Some people had less than pleasant things to say (and I’m sure even more to think) about my relationship with Bryce, not just because of the whole queer thang, but because our age difference was so great – 28 years almost to the day. It’s true that I’ve gone out with and have been involved with all sorts of people over the years, but hadn’t before been involved with someone so much younger, with all it’s pros and challenges, and believe me there were many of both. It started out as just a friendship, you know, the kind when you meet someone who really connects with and jazzes some essential parts of your life, and you theirs. An exciting new friendship. We met through a queer chat space, and started talking because we lived a few blocks from each other in North Oakland, so we started meeting for meals, and to talk politics (Bryce could kick my ass in that department) and art and creativity. Bryce helped me with a difficult carpentry project, some freestanding shelves that I designed for my kitchen, and introduced me to Hot Mess, the squat where they were staying, and the local squat and punk scene, which I hadn’t been familiar with since the 80’s-90’s, and lots of cool folks, and it charged me up. I intro’d Bryce to the Bay Area poetry scene, and lots of literature, and lots of downhome art and music shows, of which they drank their fill and really enjoyed being around and part of. When we started getting more intimate, getting involved, I was resistant, certain that the age difference was too much, but Bryce was very confident that it could be overcome, and I was carried off by their sheer exuberance, and striving, and critical mind. We had many joys, though I can only faithfully recount my own, and the easiest way for me to break down sobbing is to think of how many time they kissed me each day – many, many, many – or a certain look of deviousness or surprise on their face, or the little noises they’d make of delight, or oops, or passion. And yes, as many know we had a rough road of it at times as well, and at the end of last year we were stuck in some bad behavioral cycles, both of us, which we needed to break just to save our friendship. (Sound familiar, anyone?) I was also afraid that Bryce was stuck dealing with the problems of a middle-aged person, while they had so much to go through that I’d already done and couldn’t go through again. I was afraid the relationship was pinioning them, and more than anything I wanted Bryce to be able to experience the world freely, certainly not with me as a filter; so I broke us up, knowing that I needed some time to break my own behaviors, and hoping that Bryce would be able to do the same, as well as turning back toward life with their incredibly open heart. It crushed me to do it, and they took it very hard, and whether or not it was the right decision is a river long gone, but the last thing I did it for was lack of love, there was oodles and oodles of that. Gazoodles. I loved Bryce very deeply, as so many did, and always will, and had so so much hope for them, and only wanted them to experience as much life as they possibly could. In the end, as I understand it, they were finally starting to do so, but they left us far, far too soon, and that is the biggest tragedy of all.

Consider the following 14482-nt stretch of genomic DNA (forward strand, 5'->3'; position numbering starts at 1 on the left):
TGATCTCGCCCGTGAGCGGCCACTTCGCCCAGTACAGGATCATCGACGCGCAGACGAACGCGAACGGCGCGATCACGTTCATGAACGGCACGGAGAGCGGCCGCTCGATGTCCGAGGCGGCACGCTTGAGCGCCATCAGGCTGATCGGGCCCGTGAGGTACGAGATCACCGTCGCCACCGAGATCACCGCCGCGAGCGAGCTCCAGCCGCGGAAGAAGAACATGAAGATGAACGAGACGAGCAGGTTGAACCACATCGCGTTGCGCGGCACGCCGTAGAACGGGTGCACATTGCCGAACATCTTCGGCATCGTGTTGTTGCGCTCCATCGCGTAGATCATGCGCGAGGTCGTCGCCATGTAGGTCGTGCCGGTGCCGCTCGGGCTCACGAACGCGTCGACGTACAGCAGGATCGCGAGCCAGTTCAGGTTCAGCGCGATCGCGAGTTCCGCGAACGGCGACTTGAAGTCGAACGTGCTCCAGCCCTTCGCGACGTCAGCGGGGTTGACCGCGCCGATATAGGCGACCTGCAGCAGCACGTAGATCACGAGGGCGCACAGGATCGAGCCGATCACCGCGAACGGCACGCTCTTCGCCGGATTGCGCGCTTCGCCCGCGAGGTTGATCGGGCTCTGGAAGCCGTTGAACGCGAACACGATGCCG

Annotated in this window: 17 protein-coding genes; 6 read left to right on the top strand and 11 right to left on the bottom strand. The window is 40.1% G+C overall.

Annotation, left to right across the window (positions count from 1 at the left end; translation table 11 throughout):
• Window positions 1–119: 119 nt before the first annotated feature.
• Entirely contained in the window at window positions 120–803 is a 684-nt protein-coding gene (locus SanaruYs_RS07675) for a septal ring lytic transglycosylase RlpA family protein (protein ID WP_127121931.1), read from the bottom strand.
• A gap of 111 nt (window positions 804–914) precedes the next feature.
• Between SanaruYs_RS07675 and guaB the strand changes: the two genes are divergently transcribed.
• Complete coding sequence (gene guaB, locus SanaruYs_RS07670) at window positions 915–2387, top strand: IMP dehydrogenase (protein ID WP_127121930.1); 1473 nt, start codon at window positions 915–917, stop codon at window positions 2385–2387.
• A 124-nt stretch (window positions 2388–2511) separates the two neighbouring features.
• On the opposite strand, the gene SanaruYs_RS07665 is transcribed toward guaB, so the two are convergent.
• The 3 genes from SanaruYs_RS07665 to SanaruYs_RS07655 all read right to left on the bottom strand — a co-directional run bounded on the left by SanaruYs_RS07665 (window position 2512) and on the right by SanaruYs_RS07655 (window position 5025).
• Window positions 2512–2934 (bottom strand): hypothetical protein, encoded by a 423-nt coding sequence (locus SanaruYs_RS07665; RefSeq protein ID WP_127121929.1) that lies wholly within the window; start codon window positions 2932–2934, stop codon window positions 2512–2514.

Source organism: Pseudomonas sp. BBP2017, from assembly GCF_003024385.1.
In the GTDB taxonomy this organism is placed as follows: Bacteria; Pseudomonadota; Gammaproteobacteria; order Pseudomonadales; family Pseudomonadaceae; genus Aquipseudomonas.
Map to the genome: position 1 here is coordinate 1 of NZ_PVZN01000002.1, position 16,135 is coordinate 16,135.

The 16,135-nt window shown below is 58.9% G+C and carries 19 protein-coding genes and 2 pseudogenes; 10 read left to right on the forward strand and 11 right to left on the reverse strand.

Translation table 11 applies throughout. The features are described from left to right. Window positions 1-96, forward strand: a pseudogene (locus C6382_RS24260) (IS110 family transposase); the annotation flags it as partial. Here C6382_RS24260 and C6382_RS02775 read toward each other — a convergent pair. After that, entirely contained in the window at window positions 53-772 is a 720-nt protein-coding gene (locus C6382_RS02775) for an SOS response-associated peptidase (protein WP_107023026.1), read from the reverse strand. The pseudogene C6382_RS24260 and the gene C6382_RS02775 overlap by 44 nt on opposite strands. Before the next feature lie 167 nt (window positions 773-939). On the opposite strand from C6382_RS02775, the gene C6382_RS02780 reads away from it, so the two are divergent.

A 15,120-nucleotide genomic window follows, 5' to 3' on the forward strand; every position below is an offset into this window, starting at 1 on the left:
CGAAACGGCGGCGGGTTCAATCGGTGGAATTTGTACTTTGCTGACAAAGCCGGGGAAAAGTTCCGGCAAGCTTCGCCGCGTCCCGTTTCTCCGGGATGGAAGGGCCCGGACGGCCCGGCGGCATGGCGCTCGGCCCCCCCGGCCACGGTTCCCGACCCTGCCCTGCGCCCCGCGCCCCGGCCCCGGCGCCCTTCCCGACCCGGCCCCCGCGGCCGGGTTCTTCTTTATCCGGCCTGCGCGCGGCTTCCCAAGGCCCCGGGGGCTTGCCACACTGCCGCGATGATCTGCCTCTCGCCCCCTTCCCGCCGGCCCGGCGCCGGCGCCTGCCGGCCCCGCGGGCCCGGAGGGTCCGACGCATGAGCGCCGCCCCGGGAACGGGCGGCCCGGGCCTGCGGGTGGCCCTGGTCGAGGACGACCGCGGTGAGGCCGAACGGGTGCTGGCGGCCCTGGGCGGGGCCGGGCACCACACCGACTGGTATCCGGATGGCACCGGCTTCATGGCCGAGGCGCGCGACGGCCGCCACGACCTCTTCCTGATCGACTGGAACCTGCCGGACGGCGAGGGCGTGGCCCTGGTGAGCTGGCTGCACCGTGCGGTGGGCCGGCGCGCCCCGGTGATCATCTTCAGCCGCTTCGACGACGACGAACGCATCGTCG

I was sadly on the East Coast when Bryce passed, taking care of my very ill dad so I couldn’t get away for the memorials or anything else, and of course every day has been a memorial for me. But I did do a big ceremony for them during the supermoon eclipse on Sunday, September 27, three days after their passing. Of course I can’t tell you everything that I did as part of the ceremony, but I need to tell you a couple important things.
I went down to the beach of the Atlantic Ocean in Cape May, New Jersey, under the bright and reddening full moon, not far from the surf, and dug a large letter B in the sand, using the entire reach of my arms and body to form the loops. I then planted a Nuestra Señora de Guadalupe candle at the crux of the letter. The first part of the ceremony, unplanned, was my efforts to keep it lit amidst the sea breeze, reasonably mild that evening but insistent and quixotic nonetheless. Eventually I succeeded by digging the candle a bit deeper, with the small but tenacious flame just below the surface of the surrounding sand.
The second, third, and fifth parts of the ceremony I keep to myself, but it is important for me to share with you the fourth. At this point I was lying face up on the sand, very calm, eyes open to the sky, moon, stars, galaxy, universe in a prone meditation, chakras open, all body open and in communication. I reached out to Bryce, and invited them to enter my body, my brain, my senses, to dwell and to experience life as I do, now and in the future, to experience whatever challenges and joys and tastes and soft soft scents and touches and pain and exhilarations that I have and will have, to experience some of what they’ve missed. But I am old, and many of you are young and full of lust and gust and toward the beginning of your emotional and mental and sensory journeys. So I say to everyone who knew and loved Bryce, I invite you to do the same, to allow them into your hearts and minds and nerves and senses, so that they can live many lives, full lives, through us all. That is my wish for them, to have peace and life in both their parting and their staying, for they have parted and they can also stay, if we invite them to, to experience not just joy but all the whelm that human life has to offer.
When I left the beach, I decided to leave the candle behind as well, since it was somehow still burning after an hour of me rolling in the sand, and I thought it good to let it burn as far into the night as it could. I decided to come and fetch it in the morning, so as not to leave a large glass jar partly buried in a public beach. When I returned eleven hours later, and twelve hours after I’d lit the candle, it was still burning.
I love you, Bryce.